Government policy encouraged communities and the police to collaborate with these private agencies. But the result has been the evolution of an increasingly martial private security sector. On a drive around Johannesburg, you can see these paramilitary units everywhere: uniformed men in tactical vehicles, toting big guns. They are far more prevalent than the actual police. The difference is they serve paying clients, not the public interest.
Just as the government failed to provide boots on the ground, it also fell short on meeting the surveillance demands of private citizens and businesses. Johannesburg first installed cameras in 2009, and today they number 574, according to city officials. But the city’s been plagued by media reports of nonfunctioning cameras. Even the 25 installed on Vilakazi Street in 2017, part of a smart-city initiative, are now gone, Nkosi says.
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Vumacam stepped into this gap in the market: its CEO, Croock, is a product of Johannesburg’s security industry, having previously operated a private patrol and monitoring service in the more affluent suburbs. With the introduction of fiber internet, he saw the opportunity to add internet-connected cameras and AI analytics to security companies’ offerings.
Vumacam partnered with the Chinese company Hikvision and the Swedish company Axis Communications to provide the hardware while iSentry and Milestone, a popular Denmark-based video surveillance management tool, provided the software. From there, it teamed up with private agencies patrolling wealthier residential areas and erected poles with high-definition cameras where they wanted on top of Johannesburg’s fiber network.
On its end of the bargain, Vumacam promised regular maintenance, high uptime, and storage of the footage for up to 30 days, during which officers and legal representatives could request a more permanent copy for use as evidence in crime investigations. By March 2021, 50 security companies were subscribed to its service. Vumacam declined to say how many customers it has today.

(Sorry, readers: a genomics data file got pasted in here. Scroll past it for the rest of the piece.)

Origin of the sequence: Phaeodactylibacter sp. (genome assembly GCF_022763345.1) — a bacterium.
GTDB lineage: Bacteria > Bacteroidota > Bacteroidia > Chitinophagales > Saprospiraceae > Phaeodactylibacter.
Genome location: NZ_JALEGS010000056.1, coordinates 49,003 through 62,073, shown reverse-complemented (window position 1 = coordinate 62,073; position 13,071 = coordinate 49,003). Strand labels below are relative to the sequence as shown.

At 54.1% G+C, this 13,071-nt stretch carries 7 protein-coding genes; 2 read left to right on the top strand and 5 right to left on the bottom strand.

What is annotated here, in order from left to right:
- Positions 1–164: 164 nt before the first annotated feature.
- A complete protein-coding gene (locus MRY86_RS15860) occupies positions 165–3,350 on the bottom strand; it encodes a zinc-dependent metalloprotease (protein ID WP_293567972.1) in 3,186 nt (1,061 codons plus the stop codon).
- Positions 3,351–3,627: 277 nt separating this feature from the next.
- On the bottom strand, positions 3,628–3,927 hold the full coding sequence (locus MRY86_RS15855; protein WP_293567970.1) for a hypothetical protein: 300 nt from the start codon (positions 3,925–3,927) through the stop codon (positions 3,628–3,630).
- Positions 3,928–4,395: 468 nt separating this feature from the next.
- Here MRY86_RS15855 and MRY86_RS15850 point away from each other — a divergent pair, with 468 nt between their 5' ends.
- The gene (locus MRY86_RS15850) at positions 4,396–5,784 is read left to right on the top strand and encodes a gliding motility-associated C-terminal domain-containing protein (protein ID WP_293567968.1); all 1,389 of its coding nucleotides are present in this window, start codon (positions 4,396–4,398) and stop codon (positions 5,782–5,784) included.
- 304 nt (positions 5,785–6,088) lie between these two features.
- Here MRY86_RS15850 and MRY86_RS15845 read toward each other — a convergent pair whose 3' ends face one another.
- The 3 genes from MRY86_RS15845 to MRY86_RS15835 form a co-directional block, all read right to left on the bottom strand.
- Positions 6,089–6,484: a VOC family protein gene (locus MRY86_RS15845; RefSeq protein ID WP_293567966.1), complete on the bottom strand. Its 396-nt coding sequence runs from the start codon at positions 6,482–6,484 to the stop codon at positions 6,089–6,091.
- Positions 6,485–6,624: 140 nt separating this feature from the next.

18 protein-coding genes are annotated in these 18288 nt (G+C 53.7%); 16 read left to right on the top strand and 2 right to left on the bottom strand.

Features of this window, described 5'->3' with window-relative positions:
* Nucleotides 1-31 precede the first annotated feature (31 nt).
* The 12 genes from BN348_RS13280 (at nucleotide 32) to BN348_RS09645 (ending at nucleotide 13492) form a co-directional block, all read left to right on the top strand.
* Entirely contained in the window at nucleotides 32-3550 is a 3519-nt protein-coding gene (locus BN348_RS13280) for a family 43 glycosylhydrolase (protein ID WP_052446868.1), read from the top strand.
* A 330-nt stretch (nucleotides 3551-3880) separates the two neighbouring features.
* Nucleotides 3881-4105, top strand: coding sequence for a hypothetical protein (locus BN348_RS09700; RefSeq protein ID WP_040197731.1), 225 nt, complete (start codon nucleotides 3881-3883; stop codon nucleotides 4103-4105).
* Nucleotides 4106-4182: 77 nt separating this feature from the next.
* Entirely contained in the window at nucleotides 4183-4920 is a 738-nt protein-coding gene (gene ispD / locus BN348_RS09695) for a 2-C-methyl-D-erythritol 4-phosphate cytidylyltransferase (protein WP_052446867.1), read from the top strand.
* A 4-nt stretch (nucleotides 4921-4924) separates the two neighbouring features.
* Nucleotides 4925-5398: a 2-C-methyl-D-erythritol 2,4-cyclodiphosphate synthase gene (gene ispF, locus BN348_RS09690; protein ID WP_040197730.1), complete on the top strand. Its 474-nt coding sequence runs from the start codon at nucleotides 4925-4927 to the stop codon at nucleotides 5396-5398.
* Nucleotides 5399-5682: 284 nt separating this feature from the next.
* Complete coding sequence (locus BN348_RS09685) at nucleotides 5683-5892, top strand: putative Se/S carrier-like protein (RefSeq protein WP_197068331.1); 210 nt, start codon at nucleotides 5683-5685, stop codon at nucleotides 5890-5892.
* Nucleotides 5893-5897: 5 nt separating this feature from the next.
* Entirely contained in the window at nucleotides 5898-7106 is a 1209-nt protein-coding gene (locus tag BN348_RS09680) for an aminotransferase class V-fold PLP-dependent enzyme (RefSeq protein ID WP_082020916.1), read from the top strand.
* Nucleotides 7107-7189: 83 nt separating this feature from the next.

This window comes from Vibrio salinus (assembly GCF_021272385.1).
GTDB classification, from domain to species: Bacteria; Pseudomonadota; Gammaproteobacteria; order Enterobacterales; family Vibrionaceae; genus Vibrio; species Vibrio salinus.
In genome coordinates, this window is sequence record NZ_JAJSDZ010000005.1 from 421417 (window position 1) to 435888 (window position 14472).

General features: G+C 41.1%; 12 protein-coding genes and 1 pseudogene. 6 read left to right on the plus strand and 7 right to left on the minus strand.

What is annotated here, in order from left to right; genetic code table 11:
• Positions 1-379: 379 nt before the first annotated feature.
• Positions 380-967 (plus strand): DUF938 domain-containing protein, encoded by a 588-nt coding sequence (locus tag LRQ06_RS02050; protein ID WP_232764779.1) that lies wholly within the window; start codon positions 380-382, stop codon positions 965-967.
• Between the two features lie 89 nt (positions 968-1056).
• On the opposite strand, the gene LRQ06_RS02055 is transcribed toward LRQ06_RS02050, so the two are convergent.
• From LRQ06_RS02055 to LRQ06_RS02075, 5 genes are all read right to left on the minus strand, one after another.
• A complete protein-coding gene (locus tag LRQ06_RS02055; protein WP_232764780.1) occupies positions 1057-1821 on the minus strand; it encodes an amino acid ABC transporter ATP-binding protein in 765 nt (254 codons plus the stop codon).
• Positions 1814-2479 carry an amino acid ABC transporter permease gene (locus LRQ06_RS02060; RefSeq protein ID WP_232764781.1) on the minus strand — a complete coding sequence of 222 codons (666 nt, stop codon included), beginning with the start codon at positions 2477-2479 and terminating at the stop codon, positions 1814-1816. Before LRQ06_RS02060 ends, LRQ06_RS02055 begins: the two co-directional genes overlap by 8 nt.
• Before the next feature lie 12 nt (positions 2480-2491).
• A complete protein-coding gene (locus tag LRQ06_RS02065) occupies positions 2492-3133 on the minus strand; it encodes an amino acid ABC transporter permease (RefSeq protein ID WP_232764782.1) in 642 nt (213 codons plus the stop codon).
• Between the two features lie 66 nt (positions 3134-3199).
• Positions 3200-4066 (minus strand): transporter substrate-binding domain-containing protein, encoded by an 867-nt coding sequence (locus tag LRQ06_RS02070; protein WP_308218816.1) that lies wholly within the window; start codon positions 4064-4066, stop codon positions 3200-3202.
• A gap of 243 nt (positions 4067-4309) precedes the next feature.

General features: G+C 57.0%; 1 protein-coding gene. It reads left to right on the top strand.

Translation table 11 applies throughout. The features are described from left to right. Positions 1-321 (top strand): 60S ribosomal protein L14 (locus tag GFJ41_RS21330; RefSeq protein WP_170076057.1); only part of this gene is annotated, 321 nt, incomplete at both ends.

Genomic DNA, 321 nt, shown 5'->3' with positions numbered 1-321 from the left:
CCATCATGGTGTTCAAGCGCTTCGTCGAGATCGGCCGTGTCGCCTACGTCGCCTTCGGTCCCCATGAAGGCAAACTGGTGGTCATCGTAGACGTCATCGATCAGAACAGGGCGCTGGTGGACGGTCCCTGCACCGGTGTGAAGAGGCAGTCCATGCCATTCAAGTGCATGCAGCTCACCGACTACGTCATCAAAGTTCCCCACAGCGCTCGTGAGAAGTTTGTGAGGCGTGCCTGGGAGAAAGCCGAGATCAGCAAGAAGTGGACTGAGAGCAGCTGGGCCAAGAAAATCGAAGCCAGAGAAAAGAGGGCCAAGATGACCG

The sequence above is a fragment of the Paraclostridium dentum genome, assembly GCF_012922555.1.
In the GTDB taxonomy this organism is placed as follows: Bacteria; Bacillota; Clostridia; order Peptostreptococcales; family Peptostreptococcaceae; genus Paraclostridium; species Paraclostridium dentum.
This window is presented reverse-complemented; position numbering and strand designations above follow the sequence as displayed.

More recently, the company has sought adoption in malls, office buildings, and even people’s homes. It doesn’t place its own cameras within these spaces, but customers can connect their existing CCTV feeds to Proof 360 for comprehensive security monitoring of public and private spaces.
Having achieved this market penetration, Vumacam is now pushing a new level of centralization and coordination to fight criminal activity. It pitches its solution as a way to track criminals, from the moment they commit a crime, to wherever in the city they try to escape.
Proof 360 users can add wanted vehicles—those reported stolen or suspected of being used to commit a crime—to their own private database on the platform or a shared database that allows all users to work together to track cars across jurisdictions; in car-dependent Johannesburg, this can be as targeted as facial recognition. “In essence, we could have an incident on one of our cameras, and the security companies are all now trying to intercept that same vehicle in a coordinated fashion,” Croock says.
Vumacam boasts that this approach is orders of magnitude faster than waiting for a police investigation. Users need not file a crime report and receive a case number from the police before adding a plate number to the system. “What if there’s an armed robbery that’s just happened?” says Kelly de Ricquebourg, Vumacam’s product software manager. “I’m going to be able to put this license plate in and catch them in the next 10 minutes. It’s not going to take me 10 minutes to get a case number from SAPS. It takes me up to 48 hours.”
After 48 hours, if a license plate in the shared database still doesn’t have a case number, it’s automatically deleted, she adds. But there’s no transparency or mechanism for public accountability about how thoroughly this cleaning is done; nor is the same process applied to plates stored in each user’s private database, meaning any plate number could be added without any vetting. As a result, cars could be monitored and pulled over for erroneous or illegitimate reasons.
Such apprehensions can be carried out by either security companies or the police, or during joint operations between the two. To avoid the bureaucracy of their own system, which entails opening an enquiry docket, police sometimes ask private security companies to use Vumacam’s network. “We had SAPS in this control room just last week checking it out and seeing what we’re doing,” Nichols says of AI Surveillance. “Last year, mid-July, a police guy came for a full day so he could have access to the cameras.”